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  1. #1
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    Best Tubes for the Front Range?

    Semi-serious question. Got a pinch flat at Apex. Pain in the ass. Anybody got a heavy duty tube they prefer? I know Performance actually makes some decent ones, but I dont think they have a heavy duty 26" tube with a Presta. Thoughts? I hate pinch flats, but dont want to hassle going tubeless yet.

  2. #2
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    Best Tubes for the Front Range?

    Hassling with tubeless has decreased my pinch flat issues from about 1 per every two rides, to a couple per year. YMMV.

    Also, tires with good sidewalls and proper air pressure are the key, not necessarily thicker tubes.
    The older I get, the faster I was.





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  3. #3
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    Quote Originally Posted by The Rizz View Post
    I hate pinch flats, but dont want to hassle going tubeless yet.
    I have found that not dealing pinch flats is far less of a hassle than going tubeless...
    I know that doesn't answer your question, sorry

  4. #4
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    How extensively have you tried tubeless? I ride 5x a week and also ride DH laps on my trail bike, I never get pinch flats and change tires (rear is an XC/AM tire, not DH) about every 6 months. Tubeless is the answer for the rocky, haggard terrain of CO.

    Gorilla tape = $3
    Stans sealant = $15

  5. #5
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    Best Tubes for the Front Range?

    To actually answer your question, most manufacturers make mid- and heavy-weight tubes. Finding presta valves might be a thing, but it can be done. A quick Google search for "heavy duty presta bicycle tube" revealed a couple options...


    http://www.kendatire.com/en/bicycle/...bicycle-tubes/
    http://bicyclesouth.com/product/cont...e-181931-1.htm

    Also try REI maybe? Their house brand might work. All said, I stand by my earlier assertion that tires with good sidewalls and proper pressure will make more of a difference.
    The older I get, the faster I was.





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  6. #6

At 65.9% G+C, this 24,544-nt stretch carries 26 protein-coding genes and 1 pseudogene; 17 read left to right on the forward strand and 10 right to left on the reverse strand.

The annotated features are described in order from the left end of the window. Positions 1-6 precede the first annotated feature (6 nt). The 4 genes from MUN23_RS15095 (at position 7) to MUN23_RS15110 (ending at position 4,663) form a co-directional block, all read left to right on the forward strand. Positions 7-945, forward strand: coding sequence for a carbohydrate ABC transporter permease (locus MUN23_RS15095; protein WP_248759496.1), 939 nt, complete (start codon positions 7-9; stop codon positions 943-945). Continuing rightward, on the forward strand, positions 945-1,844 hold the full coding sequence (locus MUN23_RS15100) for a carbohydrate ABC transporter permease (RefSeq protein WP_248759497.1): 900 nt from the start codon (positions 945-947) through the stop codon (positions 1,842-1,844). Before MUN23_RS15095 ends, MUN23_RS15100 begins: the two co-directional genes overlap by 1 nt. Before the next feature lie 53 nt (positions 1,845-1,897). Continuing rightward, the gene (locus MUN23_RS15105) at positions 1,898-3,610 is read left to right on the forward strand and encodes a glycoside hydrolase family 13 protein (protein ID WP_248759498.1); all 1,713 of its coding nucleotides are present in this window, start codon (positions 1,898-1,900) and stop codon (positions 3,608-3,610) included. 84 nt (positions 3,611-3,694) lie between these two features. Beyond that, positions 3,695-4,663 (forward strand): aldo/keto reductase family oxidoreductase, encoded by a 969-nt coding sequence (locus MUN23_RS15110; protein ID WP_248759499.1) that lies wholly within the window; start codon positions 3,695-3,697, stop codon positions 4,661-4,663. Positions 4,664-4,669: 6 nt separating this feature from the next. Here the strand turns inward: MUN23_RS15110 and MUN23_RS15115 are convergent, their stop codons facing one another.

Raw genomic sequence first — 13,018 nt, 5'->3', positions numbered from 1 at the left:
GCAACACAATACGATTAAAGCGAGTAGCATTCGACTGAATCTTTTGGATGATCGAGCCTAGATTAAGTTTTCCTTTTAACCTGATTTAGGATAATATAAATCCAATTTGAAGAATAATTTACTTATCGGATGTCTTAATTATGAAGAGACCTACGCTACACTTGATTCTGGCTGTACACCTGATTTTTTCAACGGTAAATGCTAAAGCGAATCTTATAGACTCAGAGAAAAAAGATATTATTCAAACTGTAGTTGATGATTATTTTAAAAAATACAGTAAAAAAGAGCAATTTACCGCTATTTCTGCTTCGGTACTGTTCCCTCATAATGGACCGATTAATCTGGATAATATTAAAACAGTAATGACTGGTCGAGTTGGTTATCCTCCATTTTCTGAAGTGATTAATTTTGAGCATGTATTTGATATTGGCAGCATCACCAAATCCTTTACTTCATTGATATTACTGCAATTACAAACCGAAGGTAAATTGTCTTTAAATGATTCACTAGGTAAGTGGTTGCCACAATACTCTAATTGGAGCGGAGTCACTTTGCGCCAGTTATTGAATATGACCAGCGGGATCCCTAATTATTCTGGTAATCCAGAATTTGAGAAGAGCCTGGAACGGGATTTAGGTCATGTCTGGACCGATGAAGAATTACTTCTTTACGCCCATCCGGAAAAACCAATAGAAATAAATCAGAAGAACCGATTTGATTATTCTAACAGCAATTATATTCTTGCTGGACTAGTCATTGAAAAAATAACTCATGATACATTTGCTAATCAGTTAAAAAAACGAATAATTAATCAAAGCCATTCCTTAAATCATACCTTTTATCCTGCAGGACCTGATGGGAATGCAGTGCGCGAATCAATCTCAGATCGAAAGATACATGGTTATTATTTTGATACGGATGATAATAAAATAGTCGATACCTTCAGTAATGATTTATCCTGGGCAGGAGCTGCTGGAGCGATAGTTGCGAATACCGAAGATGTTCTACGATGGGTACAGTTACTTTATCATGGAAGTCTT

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    Quote Originally Posted by Full Trucker View Post
    ... tires with good sidewalls and proper air pressure are the key, not necessarily thicker tubes.
    ^^ This.

    Probably the worst thing about tubes is that in order to avoid pinching you have to boost the pressure up to where you are sub-optimal in terms of handling. And you really need to check it pretty often. I'm bad about that, I'll just grab a bike and go, and won't really notice that I'm low until my first corner. And unless it's really low I might not notice for a while.

    Pressure slowly leaks down out of tires, tubes or not. They aren't perfectly non-porous, even when they are perfect. But obviously you can get a tiny little cactus thorn or some other really small puncture and have a slow leak. Makes it lots more likely that you'll get low-ish pressure and pinch.

    Thick tubes are a total waste of money and weight. They pinch and puncture just as readily as normal, basic butyl tubes. When I was still running tubes I ran sealant. Lead-pipe heavy but it kept me from having trouble in that area almost without exception. They slow-leaked much less unless they got a really bad puncture, or if they got so old that the sealant dried up.

    Like almost everyone else who rides mtbs more than three times/year, I've gone to tubeless. You can still pinch a tubeless tire, and you still have to mind your pressure or you can burp out your air or whatever. But it's way less hassle than otherwise if you get yourself a basic compressor.

    One super-big downside to tubeless that I've realized in the last six months: if you cut a sidewall or pinch a tire badly enough that the sealant won't fix it, you get into a less fixable solution than with tubes. Meaning, you can put a tube in, but if the cut is bad enough to let the tube bulge out, a tire boot won't stick now because the sealant makes the inside of the casing too slimy. Friend of mine had to actually find a litter coke bottle and put a peice of plasic inside the tire to get home.

    If you put a tube into a tire that had stans, you won't be able to patch it if you puncture again later. Tube becomes too slimy, patch won't stick. So if you put a tube in you better hope that you don't pinch or pick up a thorn.

    Back in the tubes days, you could boot a cut sidewall, put in a fresh tube, and if you had a patch kit you could deal with as many subsequent punctures as you had patches. With tubeless you can much more quickly get to a game-over scenario where you're walking.